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The eyes of a Wolf always see straight into your soul ...

...You can't hide the truth from them


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Monday, 26 April 2010

Baggy shorted geezer meets Lovely, Balding, Author type geezer ...

I can't remember the exact year 1998(?) ... I was running my computer business and working in the CAB service (civil human rights casework and advice type work).  I had had a meeting with his partner, Anne, re buying a PC in a local cafe that I used to go into for breakfast.  I used to build computer systems to the specs that people needed; that way it could be powered to speific needs rather all 'bells and whistles' that didn't really do much, plus the fact that if something went wrong, I just had to swap that part out, as opposed to some system manufacturers that custom  build stuff and make you buy a whole new system because something couldn't be taken apart.

Anyway, as ever my memory doesn't help me here but I have a flavour of a memory that I'd like to share ... the first time I met Derek I had this feeling of ease.  It might not have been apparent to him when I read his account of the meeting in the foreword of  'Words of a Wolf'.  I can't remember how I came behaved, acted or what I said ... but I know that he was easy to talk to and that he was a good human being.  That part of Derek thomspon is evident to all that meet him.  He speaks the truth and doesn't play mind games.  These are qualities I admire ... but they're enhanced when the person is also a caring, compassionate and sensetive.

I had to go to a medical in Plymouth I think, in order to be assessed re my PTSD and I didn't know anyone that could help me, as I was feeling very anxious about having a psychiatrist, sanctioned by the War Veterans Agency (as they were called then) ferreting around in my mind.  I think Derek actually offered to go with me.

I was tight as a drum on the trip over and I didn't even have the head space to consider things from Derek's perspective.  He was sitting next to an emotional bomb and the vibe must have been leaking out.  But I trust him and when he talks to me I feel calmer and that's how I got through this.  I trusted him enough to have him present throughout the interview, which laster over an hour I think.  Every scar to do with serving in Northern Ireland was opened up and at one point, I don't know whether it was intentional or not, the psychiatrist pressed a trigger that got a severe reaction and he was warned that I'd take his head off if he carried on down that path of questionning.  I feel myself tensing up even now as I write that memory.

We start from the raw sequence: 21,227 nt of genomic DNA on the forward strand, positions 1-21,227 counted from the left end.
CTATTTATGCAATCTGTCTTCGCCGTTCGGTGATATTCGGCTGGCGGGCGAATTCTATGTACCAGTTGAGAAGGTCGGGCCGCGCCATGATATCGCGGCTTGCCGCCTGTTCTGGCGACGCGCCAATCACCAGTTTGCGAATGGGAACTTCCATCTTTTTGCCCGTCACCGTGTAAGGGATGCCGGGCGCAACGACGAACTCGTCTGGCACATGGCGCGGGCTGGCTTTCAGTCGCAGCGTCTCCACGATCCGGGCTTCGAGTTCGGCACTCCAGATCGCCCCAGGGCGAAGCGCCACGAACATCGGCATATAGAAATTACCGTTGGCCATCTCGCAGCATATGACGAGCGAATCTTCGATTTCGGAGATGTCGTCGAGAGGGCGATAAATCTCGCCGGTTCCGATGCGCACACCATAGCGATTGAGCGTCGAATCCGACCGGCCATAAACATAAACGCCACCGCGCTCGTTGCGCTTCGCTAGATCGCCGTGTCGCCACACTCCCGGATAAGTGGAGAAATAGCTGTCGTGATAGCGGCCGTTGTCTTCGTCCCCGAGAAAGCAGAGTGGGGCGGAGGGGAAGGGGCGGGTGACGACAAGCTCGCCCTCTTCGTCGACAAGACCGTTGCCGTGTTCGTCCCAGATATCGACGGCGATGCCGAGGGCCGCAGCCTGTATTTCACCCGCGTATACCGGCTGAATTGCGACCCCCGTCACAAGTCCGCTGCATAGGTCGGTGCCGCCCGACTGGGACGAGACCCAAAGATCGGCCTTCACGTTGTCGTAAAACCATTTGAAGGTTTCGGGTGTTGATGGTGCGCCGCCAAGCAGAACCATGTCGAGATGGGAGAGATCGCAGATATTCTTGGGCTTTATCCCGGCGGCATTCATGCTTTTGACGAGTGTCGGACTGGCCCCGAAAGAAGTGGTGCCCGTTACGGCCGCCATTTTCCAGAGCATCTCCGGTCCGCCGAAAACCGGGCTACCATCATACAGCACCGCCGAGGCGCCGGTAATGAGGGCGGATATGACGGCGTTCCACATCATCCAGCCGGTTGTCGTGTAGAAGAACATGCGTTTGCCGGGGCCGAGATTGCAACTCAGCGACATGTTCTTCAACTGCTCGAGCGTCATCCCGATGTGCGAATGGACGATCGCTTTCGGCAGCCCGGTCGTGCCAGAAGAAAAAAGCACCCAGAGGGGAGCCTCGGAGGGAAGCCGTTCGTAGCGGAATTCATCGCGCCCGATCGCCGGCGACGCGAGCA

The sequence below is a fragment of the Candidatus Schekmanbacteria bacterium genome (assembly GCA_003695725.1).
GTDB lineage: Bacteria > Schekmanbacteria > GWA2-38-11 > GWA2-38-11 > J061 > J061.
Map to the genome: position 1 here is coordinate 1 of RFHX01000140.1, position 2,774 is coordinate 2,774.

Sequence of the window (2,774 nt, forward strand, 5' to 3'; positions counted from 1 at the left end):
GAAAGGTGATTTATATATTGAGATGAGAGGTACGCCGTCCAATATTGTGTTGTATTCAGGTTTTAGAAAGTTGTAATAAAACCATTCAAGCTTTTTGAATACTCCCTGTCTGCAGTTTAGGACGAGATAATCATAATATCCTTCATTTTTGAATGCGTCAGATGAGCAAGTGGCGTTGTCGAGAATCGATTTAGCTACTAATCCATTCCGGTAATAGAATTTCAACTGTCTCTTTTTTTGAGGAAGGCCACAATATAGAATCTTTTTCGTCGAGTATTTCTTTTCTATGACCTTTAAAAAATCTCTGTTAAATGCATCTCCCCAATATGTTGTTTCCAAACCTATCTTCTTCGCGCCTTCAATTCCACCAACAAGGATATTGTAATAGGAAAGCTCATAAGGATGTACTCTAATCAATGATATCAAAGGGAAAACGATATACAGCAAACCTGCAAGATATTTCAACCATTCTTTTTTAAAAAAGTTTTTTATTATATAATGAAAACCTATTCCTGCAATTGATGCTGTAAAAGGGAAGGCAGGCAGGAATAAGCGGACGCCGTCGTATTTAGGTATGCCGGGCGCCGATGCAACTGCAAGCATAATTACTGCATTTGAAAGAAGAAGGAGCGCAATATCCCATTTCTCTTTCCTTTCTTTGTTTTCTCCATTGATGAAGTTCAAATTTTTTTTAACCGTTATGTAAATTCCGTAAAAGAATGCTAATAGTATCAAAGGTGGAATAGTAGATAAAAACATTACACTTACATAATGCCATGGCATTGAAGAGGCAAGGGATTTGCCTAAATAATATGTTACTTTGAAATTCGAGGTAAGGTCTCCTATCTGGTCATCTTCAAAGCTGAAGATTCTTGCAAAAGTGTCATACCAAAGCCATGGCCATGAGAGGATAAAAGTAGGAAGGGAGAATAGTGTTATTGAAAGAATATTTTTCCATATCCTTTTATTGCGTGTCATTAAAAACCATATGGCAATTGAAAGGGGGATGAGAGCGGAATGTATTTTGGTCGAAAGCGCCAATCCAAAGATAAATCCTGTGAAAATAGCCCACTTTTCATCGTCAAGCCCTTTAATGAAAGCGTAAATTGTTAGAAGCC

I don't know what Derek was thinking as he sat there listening to the wounds being opened up to satisfy the probing of the system.  Maybe he'll share some of his thoughts of his own feelings here, as part of the reason for this blog is to help educate and inform friends of sufferers as well, in the hope that that they'll know what to expect if accompanying someone on a similar event. 

The agency assesses us every now and then to make sure that we're getting the correct level of war disablement pension and it always causes further trauma.  It takes months to calm down sufficiently enough to carry on with life without being a walking bomb .. and I still don't tell them everything ... because there are some thoughts and feelings that have to remain in the darkness of my soul ... and need to be buried there ... but I can feel those thoughts and memories pushing forward whenever the system probes me.

When the interview was over I turned myself back into forces mode.  I handed myself over to Derek and started shutting down, so that I wouldn't have to speak to anyone.  I didn't trust myself to be civil to anyone and I didn't want to risk hurting anyone, emotionally or physically.  Derek is safe .. I love the guy and would never do anything to hurt him ... certainly not knowingly.  Derek was now in charge of me.  I felt sufficiently traumatised by the interview that closing down was the only option and the only time I've been safe in the past ... is with other NCOs in the forces - well, the ones that knew what they were doing.  I felt that security within Derek.

We got onto the train for the journey back to Cornwall and we'd already worked out the plan.  I was next to the window and there were only 2 seats together, forward facing but near the exit.  No one else could interact with me and risk setting me off.  We ordered whiskey and I kept drinking whatever was there.  It was like being back in Northern Ireland.  Those times when some of us woud come off duty and drink so much to try to reduce the stress pains around our necks, just so that we could try to sleep ... but we'd never get drunk, coz we were keyed up so tight.  That's how I felt on that day with Derek, keyed up and tight, vulnerable, yet dangerous ... yet safe with my friend and he got me home okay.

Happy Birthday Derek ...  I miss you mate.  Thanks for being there for me ... and thanks for your friendship.

Love

Villayat

Ps .. he's older than me!

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